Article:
The New Normal in DMR Suspensions

Everyone knows that the Maine Department of Marine Resources can suspend a fisherman’s license for a violating a fisheries law. But until recently, nearly all DMR license suspensions were for a court-adjudicated criminal or civil violation. You got a trial before a real judge before DMR suspended you.

A little background: When DMR receives notice of a court decision convicting a fisherman of violating a fisheries law, the Commissioner has 60 days to decide whether to impose a suspension. If the Commissioner decides to suspend, he must give the license holder written notice of the suspension. The notice letter states why DMR is suspending the license, states the effective date of the suspension, and tells the fisherman that he or she can ask for a hearing to argue for a lesser suspension.

A few years ago DMR sponsored legislation allowing it to suspend a license not because a judge convicted the fisherman, but because in certain extreme circumstances DMR did not want to wait months for the court to hold a trial and issue a judgment. The process was originally intended for the rare case where DMR was convinced that it needed a bad actor out of the fishery right quick. Now, that procedure is the new normal.

This “administrative suspension” process begins when the Chief of the Marine Patrol presents the Commissioner with a sworn statement giving the details of the alleged violation. The Commissioner reviews the affidavit and if the Commissioner decides the facts as presented justify this type of suspension, which I assume happens always or nearly always, the suspension letter issues. The fisherman then has the right to request a hearing, not before the Commissioner, but before an administrative hearing officer. The hearing happens quickly, usually within a few weeks.

Presently DMR uses a hearing officer borrowed from the Bureau of Motor Vehicles. The Bureau, of course, holds dozens of hearings a year to determine if a driver’s license should be suspended for OUI or other offenses, and the suspension can occur even in the absence of any court conviction. The DMR process is in that respect similar.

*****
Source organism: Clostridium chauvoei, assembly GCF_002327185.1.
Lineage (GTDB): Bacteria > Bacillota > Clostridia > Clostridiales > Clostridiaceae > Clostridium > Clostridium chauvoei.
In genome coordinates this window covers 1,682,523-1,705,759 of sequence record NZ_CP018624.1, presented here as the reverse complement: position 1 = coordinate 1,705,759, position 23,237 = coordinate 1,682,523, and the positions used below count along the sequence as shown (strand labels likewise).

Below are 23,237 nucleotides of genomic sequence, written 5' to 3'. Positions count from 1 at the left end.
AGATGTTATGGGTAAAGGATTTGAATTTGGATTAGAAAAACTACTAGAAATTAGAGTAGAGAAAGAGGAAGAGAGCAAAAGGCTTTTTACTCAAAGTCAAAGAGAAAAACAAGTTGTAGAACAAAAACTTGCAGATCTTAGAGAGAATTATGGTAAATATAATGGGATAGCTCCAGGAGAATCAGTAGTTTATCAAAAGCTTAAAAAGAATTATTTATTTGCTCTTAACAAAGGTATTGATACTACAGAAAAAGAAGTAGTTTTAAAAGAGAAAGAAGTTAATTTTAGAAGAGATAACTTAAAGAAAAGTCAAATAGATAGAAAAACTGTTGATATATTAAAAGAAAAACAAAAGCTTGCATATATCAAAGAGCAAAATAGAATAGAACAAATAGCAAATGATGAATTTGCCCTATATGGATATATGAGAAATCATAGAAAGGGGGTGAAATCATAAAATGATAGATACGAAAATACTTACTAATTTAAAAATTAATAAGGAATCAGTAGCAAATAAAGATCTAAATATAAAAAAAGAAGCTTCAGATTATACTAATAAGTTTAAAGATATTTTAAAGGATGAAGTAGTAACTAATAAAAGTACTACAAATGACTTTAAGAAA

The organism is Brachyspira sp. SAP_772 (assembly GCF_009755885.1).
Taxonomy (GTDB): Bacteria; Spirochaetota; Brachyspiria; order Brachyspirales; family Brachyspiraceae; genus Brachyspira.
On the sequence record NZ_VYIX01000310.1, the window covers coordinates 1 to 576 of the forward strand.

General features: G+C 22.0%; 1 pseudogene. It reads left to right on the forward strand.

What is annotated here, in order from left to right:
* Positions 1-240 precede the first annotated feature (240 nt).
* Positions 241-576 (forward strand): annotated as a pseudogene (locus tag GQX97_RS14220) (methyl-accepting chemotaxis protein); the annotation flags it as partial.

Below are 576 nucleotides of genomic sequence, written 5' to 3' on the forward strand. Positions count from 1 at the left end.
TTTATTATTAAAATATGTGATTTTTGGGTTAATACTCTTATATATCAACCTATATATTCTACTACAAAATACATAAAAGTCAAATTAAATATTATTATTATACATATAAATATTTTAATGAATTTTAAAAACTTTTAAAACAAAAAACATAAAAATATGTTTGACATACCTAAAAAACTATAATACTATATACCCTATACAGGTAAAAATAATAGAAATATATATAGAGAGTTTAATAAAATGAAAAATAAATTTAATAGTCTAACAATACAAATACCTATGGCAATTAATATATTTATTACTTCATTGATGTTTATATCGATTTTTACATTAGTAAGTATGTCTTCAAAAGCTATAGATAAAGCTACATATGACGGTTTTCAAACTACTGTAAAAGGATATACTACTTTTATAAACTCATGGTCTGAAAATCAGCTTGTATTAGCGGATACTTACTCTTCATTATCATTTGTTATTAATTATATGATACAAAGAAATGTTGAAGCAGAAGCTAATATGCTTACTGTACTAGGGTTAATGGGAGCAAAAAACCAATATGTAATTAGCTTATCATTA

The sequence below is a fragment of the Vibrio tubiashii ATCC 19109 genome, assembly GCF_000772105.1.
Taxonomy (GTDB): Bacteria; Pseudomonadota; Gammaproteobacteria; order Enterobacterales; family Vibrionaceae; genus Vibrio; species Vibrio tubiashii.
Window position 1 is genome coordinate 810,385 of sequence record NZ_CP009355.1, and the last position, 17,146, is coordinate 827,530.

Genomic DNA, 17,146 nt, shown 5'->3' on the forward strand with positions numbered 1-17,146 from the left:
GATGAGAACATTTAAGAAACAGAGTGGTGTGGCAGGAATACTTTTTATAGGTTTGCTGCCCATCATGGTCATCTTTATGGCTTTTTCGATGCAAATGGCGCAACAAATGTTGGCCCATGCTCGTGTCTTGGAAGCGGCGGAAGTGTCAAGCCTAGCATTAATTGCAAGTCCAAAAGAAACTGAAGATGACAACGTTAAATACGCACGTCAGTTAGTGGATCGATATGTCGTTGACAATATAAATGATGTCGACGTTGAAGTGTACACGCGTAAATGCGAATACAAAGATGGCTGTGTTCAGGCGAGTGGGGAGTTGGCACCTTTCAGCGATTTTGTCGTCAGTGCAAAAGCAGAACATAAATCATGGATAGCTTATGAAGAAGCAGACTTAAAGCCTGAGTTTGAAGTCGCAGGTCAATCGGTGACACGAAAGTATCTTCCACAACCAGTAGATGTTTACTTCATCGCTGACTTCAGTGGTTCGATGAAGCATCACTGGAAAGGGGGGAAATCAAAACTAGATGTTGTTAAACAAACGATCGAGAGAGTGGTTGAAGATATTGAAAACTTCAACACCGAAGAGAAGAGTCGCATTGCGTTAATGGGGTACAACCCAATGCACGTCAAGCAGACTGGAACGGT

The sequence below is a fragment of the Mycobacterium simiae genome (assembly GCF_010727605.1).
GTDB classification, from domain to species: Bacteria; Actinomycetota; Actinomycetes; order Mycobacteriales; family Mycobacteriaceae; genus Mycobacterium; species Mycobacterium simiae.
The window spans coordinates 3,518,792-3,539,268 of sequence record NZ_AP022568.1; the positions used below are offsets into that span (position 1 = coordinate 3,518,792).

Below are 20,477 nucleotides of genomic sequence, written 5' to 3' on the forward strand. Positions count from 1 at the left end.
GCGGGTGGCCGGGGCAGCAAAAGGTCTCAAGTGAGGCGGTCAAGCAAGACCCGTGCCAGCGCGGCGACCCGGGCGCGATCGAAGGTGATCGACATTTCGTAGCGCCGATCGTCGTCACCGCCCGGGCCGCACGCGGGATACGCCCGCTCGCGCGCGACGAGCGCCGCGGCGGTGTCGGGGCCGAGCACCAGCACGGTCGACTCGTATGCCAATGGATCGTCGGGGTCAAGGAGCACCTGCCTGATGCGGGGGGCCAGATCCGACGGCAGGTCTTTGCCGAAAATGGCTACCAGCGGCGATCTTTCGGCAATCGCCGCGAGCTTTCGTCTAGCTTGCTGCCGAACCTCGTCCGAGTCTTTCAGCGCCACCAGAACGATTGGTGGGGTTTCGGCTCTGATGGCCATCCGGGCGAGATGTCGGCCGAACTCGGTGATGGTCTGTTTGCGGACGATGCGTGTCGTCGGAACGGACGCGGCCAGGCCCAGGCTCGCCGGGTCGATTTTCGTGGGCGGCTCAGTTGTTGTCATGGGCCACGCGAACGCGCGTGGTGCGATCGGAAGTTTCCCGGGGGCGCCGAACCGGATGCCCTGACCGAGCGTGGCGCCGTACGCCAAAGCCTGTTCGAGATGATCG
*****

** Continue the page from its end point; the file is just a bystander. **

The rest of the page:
If the DMR hearing officer finds that it is more probable than not that the violation occurred, the hearing officer issues a written decision to the Commissioner, who then decides whether to impose the suspension. If a suspension issues (which again happens always or nearly always), the fisherman has the right to ask the Commissioner for a hearing to argue for a reduced suspension.

Just two or three years ago DMR rarely used the administrative hearing process. Instead, it was content to allow the District Court to, in effect, do the fact finding for DMR. Now, however, DMR uses the administrative hearing process routinely.

The hearing officers are good people and I am sure they try their best to hold a fair hearing. I am sure they understand that it is the Department’s burden to prove its case, and that therefore an evidentiary tie must go to the fisherman. But I also believe that a hearing officer who routinely hears DMR cases will tend to develop an affiliation with the Department and its people, and will have a tendency to believe, before hearing a scrap of evidence, that the allegations against the fisherman are probably true.